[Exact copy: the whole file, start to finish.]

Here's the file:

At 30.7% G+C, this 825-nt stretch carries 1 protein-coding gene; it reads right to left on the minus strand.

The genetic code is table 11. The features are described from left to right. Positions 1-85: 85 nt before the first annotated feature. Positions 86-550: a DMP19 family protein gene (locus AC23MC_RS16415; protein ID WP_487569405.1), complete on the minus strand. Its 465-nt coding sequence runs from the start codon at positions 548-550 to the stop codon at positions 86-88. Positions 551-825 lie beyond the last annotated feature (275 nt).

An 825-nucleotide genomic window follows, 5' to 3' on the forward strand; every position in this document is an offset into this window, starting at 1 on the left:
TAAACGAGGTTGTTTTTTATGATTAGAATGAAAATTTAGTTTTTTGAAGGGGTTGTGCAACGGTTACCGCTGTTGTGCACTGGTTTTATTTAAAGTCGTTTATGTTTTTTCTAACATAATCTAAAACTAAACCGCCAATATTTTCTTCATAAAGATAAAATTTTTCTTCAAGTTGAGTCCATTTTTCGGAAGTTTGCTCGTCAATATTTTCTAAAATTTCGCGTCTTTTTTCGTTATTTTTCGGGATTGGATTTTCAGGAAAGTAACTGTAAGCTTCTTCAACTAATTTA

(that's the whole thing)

At 30.7% G+C, this 825-nt stretch carries 1 protein-coding gene; it reads right to left on the minus strand.

The genetic code is table 11. The features are described from left to right. Positions 1-85: 85 nt before the first annotated feature. Positions 86-550: a DMP19 family protein gene (locus AC23MC_RS16415; protein ID WP_487569405.1), complete on the minus strand. Its 465-nt coding sequence runs from the start codon at positions 548-550 to the stop codon at positions 86-88. Positions 551-825 lie beyond the last annotated feature (275 nt).

An 825-nucleotide genomic window follows, 5' to 3' on the forward strand; every position in this document is an offset into this window, starting at 1 on the left:
TAAACGAGGTTGTTTTTTATGATTAGAATGAAAATTTAGTTTTTTGAAGGGGTTGTGCAACGGTTACCGCTGTTGTGCACTGGTTTTATTTAAAGTCGTTTATGTTTTTTCTAACATAATCTAAAACTAAACCGCCAATATTTTCTTCATAAAGATAAAATTTTTCTTCAAGTTGAGTCCATTTTTCGGAAGTTTGCTCGTCAATATTTTCTAAAATTTCGCGTCTTTTTTCGTTATTTTTCGGGATTGGATTTTCAGGAAAGTAACTGTAAGCTTCTTCAACTAATTTA